The buzz around software defined networking (SDN), an approach that abstracts control from network endpoints to a centralized process in software, is getting louder and louder. SDN is poised to improve security, network efficiency, and flexibility while reducing complexity. But, shouldn’t your organization have an understanding of how SDN will infiltrate the network community?
Rather than a quick implementation of SDN into the industry, we will see a progressive transition as SDN infiltrates the market place. The evolution of SDN can be broken into three phases, one which is currently underway, and two that are likely to occur over the next three to five years. Since SDN is going to overhaul network management, it’s critical for organizations to clearly understand when adoption should occur and what hurdles to overcome in order to reap the benefits of SDN.
Hype or Here to Stay?
According to a 2013 survey of more than 200 large organizations in the U.S. and Canada by Tail-f Systems, 87% of respondents consider SDN an important technology initiative, surpassing virtualization, mobility, and even the cloud. These numbers suggest SDN is more than just hype. In fact, it’s well on its way to becoming the next generation of network management. According to market intelligence firm IDC, the SDN market is projected to grow to $2 billion by 2016. Given these predictions, it’s no surprise that industry heavyweights are also recognizing the potential impact of the SDN market. VMware, Inc., a global leader in virtualization, recently acquired Nicira, Inc., a pioneer in the SDN arena, for more than $1.2 billion. Brocade also made a move with its 2012 purchase of Vyatta, an SDN development firm.
Phase 1: Laying the Foundation
The first phase of the SDN revolution is currently underway and nearing completion. It involves abstracting the “brains” from network entities such as switches and routers and transitioning them into one centralized software process. By relying on one central part of the network to make forwarding decisions, organizations increase security and reduce network complexity.
A 2012 report by InformationWeek finds that four percent of the 250 IT organizations surveyed have already implemented SDN. Another 5% of IT organizations are currently testing it. Those willing to become early adopters of SDN have the potential to set the stage for other organizations and realize a variety of benefits, including improved network utilization and efficiency and the automation of provisioning and management. Another 48% are only somewhat familiar with the concept.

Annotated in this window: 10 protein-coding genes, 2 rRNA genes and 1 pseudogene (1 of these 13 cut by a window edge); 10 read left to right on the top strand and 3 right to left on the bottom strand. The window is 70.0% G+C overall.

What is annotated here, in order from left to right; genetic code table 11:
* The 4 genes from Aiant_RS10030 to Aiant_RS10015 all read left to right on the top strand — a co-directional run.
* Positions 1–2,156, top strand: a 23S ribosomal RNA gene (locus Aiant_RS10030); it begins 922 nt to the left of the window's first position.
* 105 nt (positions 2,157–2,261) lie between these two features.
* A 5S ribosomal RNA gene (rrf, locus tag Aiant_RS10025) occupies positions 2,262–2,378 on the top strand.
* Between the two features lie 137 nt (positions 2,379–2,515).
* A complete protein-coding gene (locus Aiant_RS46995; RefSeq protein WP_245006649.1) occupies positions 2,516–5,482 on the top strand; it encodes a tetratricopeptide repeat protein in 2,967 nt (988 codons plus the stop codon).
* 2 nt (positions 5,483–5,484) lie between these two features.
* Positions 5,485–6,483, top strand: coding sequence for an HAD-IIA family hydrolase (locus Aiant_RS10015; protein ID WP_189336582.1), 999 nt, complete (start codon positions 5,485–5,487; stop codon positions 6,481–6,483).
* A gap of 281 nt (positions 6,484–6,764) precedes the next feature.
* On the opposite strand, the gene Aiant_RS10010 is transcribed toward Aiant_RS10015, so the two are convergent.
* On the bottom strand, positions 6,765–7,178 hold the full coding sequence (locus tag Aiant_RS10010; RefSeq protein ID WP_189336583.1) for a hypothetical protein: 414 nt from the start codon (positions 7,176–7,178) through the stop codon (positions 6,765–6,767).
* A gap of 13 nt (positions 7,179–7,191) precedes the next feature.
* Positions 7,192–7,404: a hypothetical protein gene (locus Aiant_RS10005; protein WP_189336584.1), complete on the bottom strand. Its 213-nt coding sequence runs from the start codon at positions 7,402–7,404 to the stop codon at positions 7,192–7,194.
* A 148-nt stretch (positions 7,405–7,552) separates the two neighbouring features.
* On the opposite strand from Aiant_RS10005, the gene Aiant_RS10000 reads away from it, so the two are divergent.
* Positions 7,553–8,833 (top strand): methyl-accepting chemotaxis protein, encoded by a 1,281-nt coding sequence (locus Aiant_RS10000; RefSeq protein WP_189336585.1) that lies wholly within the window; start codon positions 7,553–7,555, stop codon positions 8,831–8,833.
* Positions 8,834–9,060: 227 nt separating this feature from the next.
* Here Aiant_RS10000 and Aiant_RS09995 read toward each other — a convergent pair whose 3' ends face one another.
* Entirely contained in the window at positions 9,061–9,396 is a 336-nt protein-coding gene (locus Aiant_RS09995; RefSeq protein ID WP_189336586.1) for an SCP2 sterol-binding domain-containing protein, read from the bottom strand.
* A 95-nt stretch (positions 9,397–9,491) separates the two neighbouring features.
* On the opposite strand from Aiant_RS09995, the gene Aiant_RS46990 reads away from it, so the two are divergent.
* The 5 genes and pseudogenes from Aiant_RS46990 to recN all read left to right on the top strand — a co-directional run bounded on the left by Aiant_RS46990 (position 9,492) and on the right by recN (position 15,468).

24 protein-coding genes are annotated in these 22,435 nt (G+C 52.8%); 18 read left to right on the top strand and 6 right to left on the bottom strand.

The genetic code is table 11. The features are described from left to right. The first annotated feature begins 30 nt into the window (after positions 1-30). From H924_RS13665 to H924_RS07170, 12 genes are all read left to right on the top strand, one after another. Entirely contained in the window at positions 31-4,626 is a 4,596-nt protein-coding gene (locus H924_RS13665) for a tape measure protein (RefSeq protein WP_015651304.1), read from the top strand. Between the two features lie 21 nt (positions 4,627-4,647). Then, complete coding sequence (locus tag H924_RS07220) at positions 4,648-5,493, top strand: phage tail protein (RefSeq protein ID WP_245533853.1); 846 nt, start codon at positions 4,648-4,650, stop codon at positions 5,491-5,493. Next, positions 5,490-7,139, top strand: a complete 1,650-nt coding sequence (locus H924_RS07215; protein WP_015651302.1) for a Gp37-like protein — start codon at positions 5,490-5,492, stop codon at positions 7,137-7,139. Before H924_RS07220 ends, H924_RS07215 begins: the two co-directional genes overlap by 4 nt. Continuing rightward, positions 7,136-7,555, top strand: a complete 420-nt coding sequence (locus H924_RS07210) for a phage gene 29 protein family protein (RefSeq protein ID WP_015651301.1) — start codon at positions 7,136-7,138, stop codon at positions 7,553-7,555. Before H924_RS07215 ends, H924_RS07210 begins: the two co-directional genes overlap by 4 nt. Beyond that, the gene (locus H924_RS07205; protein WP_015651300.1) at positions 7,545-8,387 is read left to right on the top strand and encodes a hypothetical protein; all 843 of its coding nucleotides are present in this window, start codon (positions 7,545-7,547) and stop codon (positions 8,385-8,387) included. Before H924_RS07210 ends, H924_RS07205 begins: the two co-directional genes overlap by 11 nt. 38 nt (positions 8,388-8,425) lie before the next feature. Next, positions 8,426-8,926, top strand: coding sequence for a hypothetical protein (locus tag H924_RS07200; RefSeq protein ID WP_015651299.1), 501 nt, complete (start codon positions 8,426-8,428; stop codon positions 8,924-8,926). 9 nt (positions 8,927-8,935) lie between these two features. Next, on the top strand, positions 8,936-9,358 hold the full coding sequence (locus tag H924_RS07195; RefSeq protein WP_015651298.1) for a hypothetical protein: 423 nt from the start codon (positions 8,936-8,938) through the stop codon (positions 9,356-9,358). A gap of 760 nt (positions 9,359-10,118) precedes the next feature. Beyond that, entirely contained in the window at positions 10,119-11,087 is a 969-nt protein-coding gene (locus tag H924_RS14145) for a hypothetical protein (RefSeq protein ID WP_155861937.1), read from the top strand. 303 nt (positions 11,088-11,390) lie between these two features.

Tail-f Systems’ survey found similar results. Although 92% of organizations surveyed believe their understanding of SDN is “pretty good” or even “complete,” only about half chose a correct definition of SDN. As phase two of SDN’s evolution emerges, it’s likely organizations will better understand exactly what SDN is and how it will impact business.
Phase 2: SDN Comes to Market
The second phase of SDN’s journey involves participation from vendors such as Cisco, HP, and Juniper. Each will create and perfect its own software-based controllers. Some vendors are creating proprietary extensions, while others are taking a more open approach to their controllers. Even some third-party independent software-based controllers are emerging from start-up companies such as Big Switch Networks.
According to Kash Shaikh, Senior Director of Product and Technical Marketing at HP Networking, HP is taking an aggressive approach to SDN. HP currently offers 40 switches that support OpenFlow—the open-source network controller—and has sold more than 20 million switch ports that are OpenFlow-capable.
Since many features are still in their infancy, organizations adopting SDN in its early years will need to ensure that controllers and switches are from the same vendor in order to maintain consistency within the network. This may cause frustration for organizations looking to get controllers and switches for the best price, because they are tied to the same vendor.
Phase 3: SDN Goes Mainstream
Over the next five years, SDN will continue to evolve, and more organizations will begin adopting it—at which point, controllers and switches will reach equilibrium. During this stage, organizations will be able to select controllers and switches from multiple vendors that can work in harmony with one another. This presents an advantage, because network administrators will no longer be dependent on a single vendor—as they have been in the past. They can compare costs and select the hardware that best fits their organizations’ needs. Thus, as the mass adoption of SDN technology occurs, more organizations will start to realize the benefits currently being promoted by SDN’s supporters.